• Sign Up or Sign In

UU lifts boil water notice further

Half of the 300,000 customers affected by the boil water notice restrictions in Lancashire due to traces of the cryptosporidium parasite at United Utilities' Franklaw water treatment works near Preston have now been returned to normal service. Despite the latest removal of water use restrictions, more than 130,000 customers are under the boil water notice as UU works to remove all traces of the parasite from its water network by installing UV rigs.

The company said it expects to be able to progressively lift the notice for customers in the Fylde coast area as more UV rigs take effect. This would bring the total number of customer returned to normal service to two-thirds of the 300,000 who have faced disruption.

UU started lifting the boil water restrictions last week when it lifted the restrictions for 80,000 customers in parts of Blackpool, Chorley and Preston.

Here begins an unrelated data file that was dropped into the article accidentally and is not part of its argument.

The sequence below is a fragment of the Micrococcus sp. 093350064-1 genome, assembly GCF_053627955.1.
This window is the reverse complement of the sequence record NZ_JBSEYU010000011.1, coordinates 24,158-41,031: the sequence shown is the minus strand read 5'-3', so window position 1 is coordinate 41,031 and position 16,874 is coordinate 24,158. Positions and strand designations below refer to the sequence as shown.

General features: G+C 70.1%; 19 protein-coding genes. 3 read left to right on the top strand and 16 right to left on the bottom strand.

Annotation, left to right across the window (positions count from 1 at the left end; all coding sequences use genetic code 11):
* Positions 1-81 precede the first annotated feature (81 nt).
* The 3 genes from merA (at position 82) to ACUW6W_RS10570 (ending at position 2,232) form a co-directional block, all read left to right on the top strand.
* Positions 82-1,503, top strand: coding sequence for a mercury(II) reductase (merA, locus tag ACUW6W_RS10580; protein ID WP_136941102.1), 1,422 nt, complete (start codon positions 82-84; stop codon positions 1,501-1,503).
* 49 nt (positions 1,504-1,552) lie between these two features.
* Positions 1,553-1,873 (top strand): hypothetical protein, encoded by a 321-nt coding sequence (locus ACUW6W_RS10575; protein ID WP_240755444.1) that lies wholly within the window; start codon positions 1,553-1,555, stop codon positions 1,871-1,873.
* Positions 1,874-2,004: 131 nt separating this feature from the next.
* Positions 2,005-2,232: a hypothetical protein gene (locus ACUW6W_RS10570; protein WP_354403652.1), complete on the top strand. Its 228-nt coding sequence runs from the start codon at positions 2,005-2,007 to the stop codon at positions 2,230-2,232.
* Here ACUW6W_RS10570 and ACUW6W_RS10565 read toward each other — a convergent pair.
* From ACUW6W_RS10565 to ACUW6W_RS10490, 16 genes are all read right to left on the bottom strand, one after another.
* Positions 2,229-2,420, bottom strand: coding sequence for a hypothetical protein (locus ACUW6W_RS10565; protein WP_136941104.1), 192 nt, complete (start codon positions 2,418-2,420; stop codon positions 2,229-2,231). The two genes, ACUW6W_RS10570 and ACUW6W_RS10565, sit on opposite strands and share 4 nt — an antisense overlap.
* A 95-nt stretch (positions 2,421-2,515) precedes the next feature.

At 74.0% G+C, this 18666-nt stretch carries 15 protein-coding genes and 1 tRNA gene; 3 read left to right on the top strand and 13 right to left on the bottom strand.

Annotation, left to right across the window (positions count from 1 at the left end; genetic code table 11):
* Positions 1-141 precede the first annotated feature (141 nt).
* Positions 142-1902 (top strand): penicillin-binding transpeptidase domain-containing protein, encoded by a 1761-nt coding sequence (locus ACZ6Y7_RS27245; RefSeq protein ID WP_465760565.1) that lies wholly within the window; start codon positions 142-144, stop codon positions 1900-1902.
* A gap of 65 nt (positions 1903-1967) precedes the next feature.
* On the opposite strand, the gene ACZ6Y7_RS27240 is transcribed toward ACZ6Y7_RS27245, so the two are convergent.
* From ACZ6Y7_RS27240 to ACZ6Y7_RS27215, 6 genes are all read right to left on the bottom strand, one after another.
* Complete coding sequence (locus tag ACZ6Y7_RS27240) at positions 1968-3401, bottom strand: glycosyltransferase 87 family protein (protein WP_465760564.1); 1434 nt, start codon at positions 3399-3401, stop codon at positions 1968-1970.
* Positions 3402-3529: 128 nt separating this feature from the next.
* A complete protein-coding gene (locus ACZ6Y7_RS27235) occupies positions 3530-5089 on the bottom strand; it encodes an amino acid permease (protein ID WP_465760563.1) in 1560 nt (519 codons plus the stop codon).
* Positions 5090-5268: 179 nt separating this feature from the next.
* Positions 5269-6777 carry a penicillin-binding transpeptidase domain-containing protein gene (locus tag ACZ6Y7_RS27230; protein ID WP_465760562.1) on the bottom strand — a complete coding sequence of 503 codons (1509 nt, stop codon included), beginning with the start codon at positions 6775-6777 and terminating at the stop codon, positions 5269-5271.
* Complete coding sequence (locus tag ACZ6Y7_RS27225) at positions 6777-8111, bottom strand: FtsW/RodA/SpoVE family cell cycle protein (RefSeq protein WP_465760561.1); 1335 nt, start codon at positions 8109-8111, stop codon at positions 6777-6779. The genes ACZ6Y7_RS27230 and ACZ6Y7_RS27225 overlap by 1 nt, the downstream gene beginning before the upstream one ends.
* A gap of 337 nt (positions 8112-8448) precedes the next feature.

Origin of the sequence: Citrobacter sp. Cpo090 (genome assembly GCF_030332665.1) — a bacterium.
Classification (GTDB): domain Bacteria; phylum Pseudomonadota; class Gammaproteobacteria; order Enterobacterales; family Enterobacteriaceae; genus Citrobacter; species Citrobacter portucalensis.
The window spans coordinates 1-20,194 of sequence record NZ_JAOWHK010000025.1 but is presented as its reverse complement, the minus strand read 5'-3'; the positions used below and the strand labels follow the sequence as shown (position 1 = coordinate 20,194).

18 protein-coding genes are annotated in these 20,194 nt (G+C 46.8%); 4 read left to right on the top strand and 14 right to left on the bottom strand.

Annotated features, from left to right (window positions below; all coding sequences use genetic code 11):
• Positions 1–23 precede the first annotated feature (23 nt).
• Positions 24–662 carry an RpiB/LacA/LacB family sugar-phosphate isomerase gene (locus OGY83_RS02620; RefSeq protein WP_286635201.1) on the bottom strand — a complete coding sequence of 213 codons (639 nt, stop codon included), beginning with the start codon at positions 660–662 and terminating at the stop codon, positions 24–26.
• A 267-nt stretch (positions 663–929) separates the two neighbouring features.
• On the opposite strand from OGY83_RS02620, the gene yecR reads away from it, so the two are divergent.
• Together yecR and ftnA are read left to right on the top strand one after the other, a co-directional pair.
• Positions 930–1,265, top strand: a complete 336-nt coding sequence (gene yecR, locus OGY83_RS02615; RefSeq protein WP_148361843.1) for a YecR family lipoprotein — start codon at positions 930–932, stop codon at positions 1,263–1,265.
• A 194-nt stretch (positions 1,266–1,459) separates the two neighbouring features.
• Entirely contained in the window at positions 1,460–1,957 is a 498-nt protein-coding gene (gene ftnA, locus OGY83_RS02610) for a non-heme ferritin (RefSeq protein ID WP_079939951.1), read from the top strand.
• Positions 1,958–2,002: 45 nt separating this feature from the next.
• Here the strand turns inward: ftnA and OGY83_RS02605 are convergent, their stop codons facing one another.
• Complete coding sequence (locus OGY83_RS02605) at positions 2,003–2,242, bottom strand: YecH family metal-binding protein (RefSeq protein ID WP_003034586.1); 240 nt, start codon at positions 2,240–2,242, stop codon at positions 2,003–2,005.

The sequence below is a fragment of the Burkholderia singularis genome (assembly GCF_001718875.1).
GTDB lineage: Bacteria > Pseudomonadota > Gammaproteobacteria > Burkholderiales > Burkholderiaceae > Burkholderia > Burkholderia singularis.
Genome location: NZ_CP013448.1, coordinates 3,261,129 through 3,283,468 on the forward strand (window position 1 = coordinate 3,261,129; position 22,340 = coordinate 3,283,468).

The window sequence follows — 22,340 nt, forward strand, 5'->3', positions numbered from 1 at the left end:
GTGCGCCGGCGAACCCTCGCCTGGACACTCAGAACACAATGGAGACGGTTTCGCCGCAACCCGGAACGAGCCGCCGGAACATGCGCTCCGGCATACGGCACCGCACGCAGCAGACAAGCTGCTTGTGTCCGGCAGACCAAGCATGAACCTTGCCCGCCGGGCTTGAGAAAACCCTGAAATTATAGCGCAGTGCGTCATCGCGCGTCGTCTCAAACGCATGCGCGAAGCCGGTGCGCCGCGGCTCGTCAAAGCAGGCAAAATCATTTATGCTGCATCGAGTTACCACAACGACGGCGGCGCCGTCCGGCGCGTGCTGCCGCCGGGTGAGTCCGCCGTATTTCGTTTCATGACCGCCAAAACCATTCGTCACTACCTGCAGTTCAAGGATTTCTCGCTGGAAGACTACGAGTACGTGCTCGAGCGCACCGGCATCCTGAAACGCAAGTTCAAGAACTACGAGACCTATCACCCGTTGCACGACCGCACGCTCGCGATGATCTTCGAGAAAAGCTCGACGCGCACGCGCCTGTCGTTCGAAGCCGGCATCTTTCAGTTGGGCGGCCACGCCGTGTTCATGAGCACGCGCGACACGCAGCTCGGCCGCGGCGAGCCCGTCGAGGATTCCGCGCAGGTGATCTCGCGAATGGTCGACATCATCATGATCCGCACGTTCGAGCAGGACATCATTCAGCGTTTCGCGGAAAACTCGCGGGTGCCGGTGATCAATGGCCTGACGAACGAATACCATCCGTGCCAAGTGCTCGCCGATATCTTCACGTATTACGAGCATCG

UU customer services director Gary Dixon said: “Our plans are in place to provide bottled water to schools and colleges in the areas still affected so that they can open as usual when term starts this week.

“We are making good progress in clearing the final traces of the bug, and expect to have good news for the vast majority of remaining customers by the end of the coming week.

“The boiled water notice will only be lifted in remaining areas once we and our partner agencies are completely satisfied that there is no risk to public health.”

UU is said to be facing a “colossal” £15M compensation bill as a result of the boil water notice.

Public Health England has stated that there have been no confirmed cases of sickness linked to the water supply in the area to date.


A version of this story first appeared on Utility Week.

Topic: Treatment
Tags: water treatment , United Utilities


Sign up today for your daily news alert and weekly roundup

© Faversham House Group Ltd 2020. WWT and WET News news articles may be copied or forwarded for individual use only. No other reproduction or distribution is permitted without prior written consent.

Cookie Policy   |   Privacy Policy